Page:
The first time i died i was only fourteen years old. There was a volatile and visceral reaction happening inside of me as i confronted my avarageness. i had brown hair and brown eyes. i was the exact average height and weight for my age. i had decent grades and decent morals and decent hobbies. i went to church every sunday and to ballet class twice a week. most people were friendly to me, and i was friendly to everyone. The only thing that may have set me slightly apart from the crowd was my exciteable nature. Even navigating through this fairly unremarkable Life, everything put me in a state of awe; a constant fascination with potential. But my tipping point of teenagehood imbued me with just enough angst to be dissatisfied with the thought that i might not be reaching my potential. Even though my young mind would not have termed it this way, Death was the only solution.
i think for others the process may have come slower. For myself, it was basically over night. One morning i woke up and the reflection in the mirror no longer matched the interior. There were green flecks in my eyes and something burning up my insides. i impulsively grabbed a picture of Billie Joe off my dresser and ran to my hair dresser. ( i had recently been getting into punk culture, and admittedly Billie Joe from Green Day may not have been the biggest bad ass around, but keep in mind that i was a church going ballerina. For me this was a huge step.) When i handed the picture to my hair dresser and said "just like this" she looked at me as if i had lost it. In all the years i had come to her, i never asked for more than an inch off of my waist length hair. But i was resolute.
To this day i can still recall that glorious sound. Some people associate Death with the sound of angels or a death rattle. All i can recall is that precise slice as the scissors broke through the thickest part of my ponytail. Without consciously knowing what an ego was, my fourteen year old self watched pieces of it fall to the floor. What fell away along with it were notions of playing it safe, pleasing people at the expense of my own joy, and being normal. In my newly claimed wild and free form, it had been easy to confront Death. With new ideals implanted in my head from punk culture about self expression and shattering the status quo, the Birthing process that followed my Death became a limitless Joy. It was only a few weeks later that the idea came to mind to start painting my face. Every day for the next ten years, this would be my ritual. Each night my old self would die. Each morning someone new was waiting to be discovered, and it was my delight to give this person her new face.
In the initial years of incorporating Death into my Life the focus was mainly on the exterior, but mirrored by a slower (yet steady) inner revolution. When i hit university the interior Deaths began to increase with intensity, and for the first time i felt fear and hesitation in letting these transitions happen. To allow ego to die, you must constantly face what you have grasped to as a means of identifying yourself. While Death at a younger age had meant letting go of my safety net and indulging in things like psychedelics, face painting and impulsiveness, those very things had now become my safety net. For the first time in my Life, Death meant letting go of things i actually enjoyed Being and Doing. For a few years i resisted Death too content with my position and confused by why i should be asked to leave this comfortable place. But Death is patient, and ego is limited. Once i found that i had fully experienced Life the best i could through my current lens, i knew there was only one thing left to do.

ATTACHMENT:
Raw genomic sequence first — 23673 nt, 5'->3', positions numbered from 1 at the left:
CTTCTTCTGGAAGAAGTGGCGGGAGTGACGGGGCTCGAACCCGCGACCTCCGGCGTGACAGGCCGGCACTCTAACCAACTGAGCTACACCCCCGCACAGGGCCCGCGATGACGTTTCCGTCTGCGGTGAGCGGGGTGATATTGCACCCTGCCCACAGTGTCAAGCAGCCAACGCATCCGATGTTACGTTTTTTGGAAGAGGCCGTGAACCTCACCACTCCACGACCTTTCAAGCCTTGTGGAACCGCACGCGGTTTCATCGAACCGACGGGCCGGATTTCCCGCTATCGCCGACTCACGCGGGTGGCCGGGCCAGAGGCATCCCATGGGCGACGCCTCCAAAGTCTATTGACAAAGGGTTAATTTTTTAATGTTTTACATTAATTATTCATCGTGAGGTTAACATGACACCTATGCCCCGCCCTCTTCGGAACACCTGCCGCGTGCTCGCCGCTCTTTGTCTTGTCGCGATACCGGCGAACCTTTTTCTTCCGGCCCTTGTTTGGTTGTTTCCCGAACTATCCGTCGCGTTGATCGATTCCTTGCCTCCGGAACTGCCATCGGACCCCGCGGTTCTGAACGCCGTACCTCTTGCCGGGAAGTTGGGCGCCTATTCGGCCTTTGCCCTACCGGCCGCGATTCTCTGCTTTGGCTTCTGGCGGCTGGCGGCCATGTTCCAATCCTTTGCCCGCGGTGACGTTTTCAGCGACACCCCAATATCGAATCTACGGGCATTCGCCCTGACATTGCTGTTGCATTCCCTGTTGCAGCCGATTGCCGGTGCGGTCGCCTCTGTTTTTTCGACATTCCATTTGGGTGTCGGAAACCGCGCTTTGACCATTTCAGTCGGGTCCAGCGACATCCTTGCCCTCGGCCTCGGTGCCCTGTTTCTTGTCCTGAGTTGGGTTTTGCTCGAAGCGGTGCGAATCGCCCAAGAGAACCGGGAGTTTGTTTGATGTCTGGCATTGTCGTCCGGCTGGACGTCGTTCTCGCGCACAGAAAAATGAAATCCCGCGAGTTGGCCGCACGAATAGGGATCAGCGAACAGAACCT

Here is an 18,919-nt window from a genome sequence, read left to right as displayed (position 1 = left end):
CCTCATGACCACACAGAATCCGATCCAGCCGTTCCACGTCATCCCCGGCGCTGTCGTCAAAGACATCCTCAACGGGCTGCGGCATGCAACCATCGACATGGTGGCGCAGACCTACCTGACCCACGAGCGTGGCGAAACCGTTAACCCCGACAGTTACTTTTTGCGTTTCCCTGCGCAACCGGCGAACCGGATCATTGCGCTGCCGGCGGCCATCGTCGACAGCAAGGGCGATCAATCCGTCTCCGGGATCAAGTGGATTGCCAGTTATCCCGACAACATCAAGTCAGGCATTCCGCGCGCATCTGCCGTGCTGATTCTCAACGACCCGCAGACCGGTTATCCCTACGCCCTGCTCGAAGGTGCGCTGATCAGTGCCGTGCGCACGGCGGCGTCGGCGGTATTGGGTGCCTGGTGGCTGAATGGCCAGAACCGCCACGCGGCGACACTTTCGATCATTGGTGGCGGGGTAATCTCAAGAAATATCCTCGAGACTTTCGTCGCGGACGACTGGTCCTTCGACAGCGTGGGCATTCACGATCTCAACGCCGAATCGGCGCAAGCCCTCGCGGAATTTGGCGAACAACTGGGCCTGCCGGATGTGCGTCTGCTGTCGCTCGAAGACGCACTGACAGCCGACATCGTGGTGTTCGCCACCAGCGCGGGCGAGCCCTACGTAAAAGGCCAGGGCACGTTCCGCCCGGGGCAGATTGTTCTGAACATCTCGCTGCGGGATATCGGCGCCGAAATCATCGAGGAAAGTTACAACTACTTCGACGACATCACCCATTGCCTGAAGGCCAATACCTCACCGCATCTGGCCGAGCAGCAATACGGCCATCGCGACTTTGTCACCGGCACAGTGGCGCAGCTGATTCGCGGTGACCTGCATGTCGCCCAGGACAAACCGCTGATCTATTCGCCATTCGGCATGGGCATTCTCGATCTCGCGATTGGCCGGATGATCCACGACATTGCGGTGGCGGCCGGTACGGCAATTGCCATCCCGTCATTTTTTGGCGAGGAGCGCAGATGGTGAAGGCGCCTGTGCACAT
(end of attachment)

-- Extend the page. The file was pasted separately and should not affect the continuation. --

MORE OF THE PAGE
Even though i was now at a point in my spiritual journey where i had a far deeper understanding of the process i was inviting into my Life, it still did not prepare me for the speed. I went from experiencing Death once every few years, to only months in between. In a two year period it enveloped into weeks, and during particularly intense moulting periods, sometimes i was dying two or three times a day. It was never clear to me what my Deaths were experienced as to the exterior world. It pained me to know that some of my drastic and sudden changes had shocked and perhaps even hurt those around me who had grown accustom to the old reflections. Other times i felt that most people did not notice.
This fluidity and acceptance in the face of constant fluctuation is part of what it means to be a master of Death. There are traits, beliefs, values, paradigms, and interests that are always being disintegrated from my Being, while new ones are reintegrated. Behind it all is the steady immovable core that is the Truth of our existence. Seated from this place we are capable of feeling familiarity even as the vessels before us morph in and out of Becoming. The core is not unique to each individual. There is only one Centre place. The more i embrace Death the closer it takes me to this Centre. Over the years Death has come to me in many ways. Cutting my hair, leaving my home town, dropping out of art school, vows of silence, moving houses, and changing jobs. Sometimes it even comes in as simple a form as a change in heart about grammar.
I becomes i. life, love and gratitude become Life, Love, and Gratitude. death becomes Death. Whether or not you believe in reincarnation after physical Death, there is no reason not to believe in reincarnation while you are still Living. Putting to rest all you have believed yourself to be can be difficult, but as a reward you get to reform yourself through the limitless Truth of endless possibility.
Having walked hand in hand with Death for so long, naturally made me contemplate my one last physical release from this realm. i am not afraid. i believe what i have learned by dying during Life is True even in the final Death. It is not a permanent state. It is not the end. It is simply a platform for a new Beginning.